Falling Up – In the midst of defeat, stress and crisis, our brains map different paths to help us cope. This principle is about finding the mental path that not only leads us up out of failure or suffering, but teaches us to be happier and more successful because of it.
[On my office door I have posted the promise: “At SGS you are allowed to make mistakes and are encouraged to learn from them!” As I’ve always told my students and especially my own children and grandchildren, our mistakes are our greatest teachers. While I’ve certainly enjoyed occasionally getting things right and even being publically recognized for it, it’s been my mistakes that have taught me the most important lessons. At SGS we acknowledge the teachable moments inherent in errors and seek to guide our students to use their mistakes as stepping-stones to their ultimate successes.]
The Zorro Circle – When challenges loom and we get overwhelmed, our rational brains can get hijacked by emotions. This principle teaches us how to regain control by focusing first on small, manageable goals, and then gradually expanding our circle to achieve bigger and bigger ones. [Explicit in an SGS education is ongoing training in organization and pacing, all the while acknowledging that such practices are not only developmental but they are practices…that is, they are perfected through time and measured application. Our myriad group-focused, project-based experiences help our students learn to break down a larger end goal into smaller, incremental objectives, which are amplified with increased responsibility over the three to four years that a student spends at SGS. I am continually in awe of the growth I witness from 5th to 8th grade!]
The 20-second rule – Sustaining lasting change often feels impossible because our willpower is limited. And when willpower fails, we fall back on our old habits and succumb to the path of least resistance. This principle shows how, by making small energy adjustments, we can reroute the path of least resistance and replace bad habits with good ones. [This principle too presents itself in our growing mindfulness practice at SGS as well as in the daily instructions our teachers provide for our students. It particularly shows up as wise and caring adults interact with students who struggle with a procedural or behavioral challenge. On a regular basis I overhear a given teacher talking to a given student about positive versus negative energy, interpersonal practices that work, and empathetic approaches to peer interactions; I’m invariably struck by the patience, care and wisdom our teachers share with your daughters, and I regularly thank them on your behalf!]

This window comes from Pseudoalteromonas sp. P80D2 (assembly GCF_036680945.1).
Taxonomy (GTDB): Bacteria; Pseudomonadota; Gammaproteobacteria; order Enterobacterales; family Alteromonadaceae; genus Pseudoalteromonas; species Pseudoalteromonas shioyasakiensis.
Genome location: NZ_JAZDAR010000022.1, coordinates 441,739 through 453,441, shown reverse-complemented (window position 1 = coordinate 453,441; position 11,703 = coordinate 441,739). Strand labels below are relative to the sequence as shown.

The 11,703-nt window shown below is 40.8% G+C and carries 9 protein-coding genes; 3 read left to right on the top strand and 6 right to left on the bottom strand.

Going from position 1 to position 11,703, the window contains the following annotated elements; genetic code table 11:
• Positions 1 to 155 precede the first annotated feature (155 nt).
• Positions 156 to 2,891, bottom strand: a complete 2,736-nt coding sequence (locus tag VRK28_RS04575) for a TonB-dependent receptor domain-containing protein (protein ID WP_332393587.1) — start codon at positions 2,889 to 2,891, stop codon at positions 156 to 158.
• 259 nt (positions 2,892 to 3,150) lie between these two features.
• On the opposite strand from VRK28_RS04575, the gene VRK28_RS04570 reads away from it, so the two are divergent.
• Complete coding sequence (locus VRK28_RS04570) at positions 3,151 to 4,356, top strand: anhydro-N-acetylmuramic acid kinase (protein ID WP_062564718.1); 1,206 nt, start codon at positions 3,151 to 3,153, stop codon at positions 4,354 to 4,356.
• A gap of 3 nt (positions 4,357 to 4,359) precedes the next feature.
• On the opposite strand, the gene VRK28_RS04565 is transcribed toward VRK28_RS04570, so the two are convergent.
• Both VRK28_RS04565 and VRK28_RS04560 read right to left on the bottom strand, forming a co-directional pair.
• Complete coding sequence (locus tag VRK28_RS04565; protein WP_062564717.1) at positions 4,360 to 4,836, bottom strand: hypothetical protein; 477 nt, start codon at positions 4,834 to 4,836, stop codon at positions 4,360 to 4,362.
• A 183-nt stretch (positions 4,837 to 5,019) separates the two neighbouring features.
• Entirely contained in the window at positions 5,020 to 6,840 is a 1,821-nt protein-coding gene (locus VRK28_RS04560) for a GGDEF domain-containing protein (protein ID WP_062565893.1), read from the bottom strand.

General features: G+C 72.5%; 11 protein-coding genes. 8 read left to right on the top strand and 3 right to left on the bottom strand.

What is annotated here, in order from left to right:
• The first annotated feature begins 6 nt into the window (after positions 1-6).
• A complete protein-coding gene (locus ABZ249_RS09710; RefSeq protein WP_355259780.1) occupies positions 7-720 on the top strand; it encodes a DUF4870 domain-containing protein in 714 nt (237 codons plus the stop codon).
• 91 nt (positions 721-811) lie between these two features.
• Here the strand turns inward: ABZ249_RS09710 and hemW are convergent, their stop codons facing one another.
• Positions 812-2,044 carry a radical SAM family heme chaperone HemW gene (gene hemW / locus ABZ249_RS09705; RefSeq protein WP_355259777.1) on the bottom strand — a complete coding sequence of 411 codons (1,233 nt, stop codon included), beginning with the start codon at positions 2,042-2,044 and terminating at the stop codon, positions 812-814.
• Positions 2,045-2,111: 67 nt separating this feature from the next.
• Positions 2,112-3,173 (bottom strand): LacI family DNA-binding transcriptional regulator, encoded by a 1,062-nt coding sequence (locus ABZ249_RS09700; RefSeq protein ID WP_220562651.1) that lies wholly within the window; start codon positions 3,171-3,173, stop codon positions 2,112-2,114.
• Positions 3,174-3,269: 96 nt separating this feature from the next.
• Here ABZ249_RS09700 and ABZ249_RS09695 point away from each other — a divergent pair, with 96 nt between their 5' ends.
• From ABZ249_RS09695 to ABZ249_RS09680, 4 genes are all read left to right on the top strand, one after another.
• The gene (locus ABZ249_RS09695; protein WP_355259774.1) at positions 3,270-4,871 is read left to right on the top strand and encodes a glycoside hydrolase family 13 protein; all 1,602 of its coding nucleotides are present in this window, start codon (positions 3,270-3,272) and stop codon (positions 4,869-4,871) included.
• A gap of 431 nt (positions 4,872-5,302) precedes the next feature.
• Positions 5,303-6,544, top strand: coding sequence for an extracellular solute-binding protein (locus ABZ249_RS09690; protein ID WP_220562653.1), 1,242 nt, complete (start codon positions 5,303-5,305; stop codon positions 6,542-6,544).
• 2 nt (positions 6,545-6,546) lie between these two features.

Social Investment – In the midst of challenges and stress, some people choose to hunker down and retreat within themselves. But the most successful people invest in their friends, peers and family members to propel themselves forward. This principle teaches us how to invest more in one of the greatest predictors of success and excellence – our social support network. [At SGS “working collaboratively” – group work and effective social interactions – are hallmarks of learning as well as fundamental values. We emphasize the significance of the collective and honor our inherent interdependence. These fundamental precepts find increasing support in the burgeoning research which highlights girls’ natural tendency to prefer cooperation over competition. (See JoAnn Deak’s How Girls Thrive.) Each year at our alum gathering, I am touched by how close our SGS students remain long after they’ve left our nest. Recently we had our first graduate marry, and all three of her bridesmaids were fellow SGS alums!]
All this goes to show how firmly I believe that we’re on the right track at Seattle Girls’ School. The fact that the life work and ongoing research of notable authorities in various neuropsychological fields seems to support my supposition is comforting, but not pivotal. I am impressed and convinced by my daily experience of and with your daughters as they go about the business of “thinking independently, working collaboratively, learning joyfully and championing change!” It’s a sight to behold!